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ROAD SAFETY: Put impatience on hold when driving
I T is easy to talk about safety but is everyone committed to it? Very often, safety does not mean a thing until a tragedy strikes, by which time, it is too late to make amends.
Despite numerous road safety campaigns and publicity programmes, road tragedies still continue to occur with children and young ones in their prime being "massacred" on the roads.
What is even more tragic is when an entire family is wiped out in a fatal crash. The pain, suffering and agony in any tragedy is just too hard to bear, especially by loved ones.
Statistics revealed by the Malaysian Institute of Road Safety Research indicated that 265,175 road accidents were reported in 2001 compared with 449,040 last year, while in respect of road deaths, the figures had increased from 5,849 cases in 2001 to 6,877 last year.
Road accidents are avoidable if one truly cares for road safety and values one's life and that of loved ones.
Many drivers are aware of the many road safety campaigns; they realise the hazards on the road, yet they react differently when they are driving -- putting their lives and others at risk when they treat our expressways and roads as Formula 1 race tracks. The thought of safety is absent when they are on the road. They forget they must take due care of themselves, their loved ones and other road users.
It is this attitude that must be changed if we want to see fewer accidents -- the attitude of impatience and "haste culture", speeding and weaving in and out of traffic lanes. This is one of the major contributing factors to road accidents.
The fact is that there are people who have not learnt from the gruesome pictures of mangled vehicles, dead bodies, groaning victims and their grieving families. Road safety campaigns, though necessary, would not work unless road users learn to observe basic rules on safety and courtesy and change their irresponsible and cavalier attitude while on the roads.
Poor road conditions and shortcomings in road engineering and construction may cause accidents and this has to be addressed by the relevant authorities.
The nation loses an estimated RM9 billion annually to road accidents through repairs, insurance and medical bills. It has been identified through studies that more than half of road accidents involved those between the ages of 18 and 40 who make up the most important asset in the nation.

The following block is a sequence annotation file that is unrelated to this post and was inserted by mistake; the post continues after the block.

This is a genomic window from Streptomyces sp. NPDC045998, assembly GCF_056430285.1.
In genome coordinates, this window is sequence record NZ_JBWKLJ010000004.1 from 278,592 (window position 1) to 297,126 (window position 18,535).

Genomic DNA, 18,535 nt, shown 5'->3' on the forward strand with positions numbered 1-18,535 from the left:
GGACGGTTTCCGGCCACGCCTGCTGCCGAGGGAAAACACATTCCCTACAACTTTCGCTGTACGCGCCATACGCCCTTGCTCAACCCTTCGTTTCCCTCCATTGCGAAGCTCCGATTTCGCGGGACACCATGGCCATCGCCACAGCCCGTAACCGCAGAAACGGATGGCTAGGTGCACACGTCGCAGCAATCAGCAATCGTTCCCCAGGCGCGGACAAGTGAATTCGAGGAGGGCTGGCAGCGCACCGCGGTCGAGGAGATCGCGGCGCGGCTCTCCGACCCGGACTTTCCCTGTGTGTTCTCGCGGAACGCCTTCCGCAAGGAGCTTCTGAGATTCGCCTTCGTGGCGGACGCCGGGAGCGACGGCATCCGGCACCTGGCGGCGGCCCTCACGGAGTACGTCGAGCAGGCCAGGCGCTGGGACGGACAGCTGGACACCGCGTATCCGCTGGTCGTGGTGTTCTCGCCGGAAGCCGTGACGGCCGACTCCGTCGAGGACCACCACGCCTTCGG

The National Institute of Occupational Safety and Health views with utmost concern the frequent reports of road accidents, fatalities and injuries which are not only tragic to the families involved but also a loss to the nation's workforce.
Traffic-related motor vehicle crashes is one of the leading causes of work-related injuries and deaths. Furthermore, commuting accidents also make up a significant percentage of industrial accidents reported to Socso yearly.
According to Socso, the total number of commuting accidents reported yearly had been increasing and it went from 22,040 cases in 2010 to 24,809 last year, an increase of 12.6 per cent.
Employers and employees must take cognisance of these serious statistics and be prepared to address the issue with a view towards reducing the number of commuting accidents. In particular, employers have a duty to protect their employees and other road users by adopting the approach of managing occupational road risk in order to reduce business losses which arise from "at work" road accidents.
In this connection, employers have a role to play in developing and implementing comprehensive safety procedures and programmes for the workplace to reduce accidents, deaths and injuries, including providing training to their employees to be competent drivers and riders.
Tan Sri Lee Lam Thye, Niosh chairman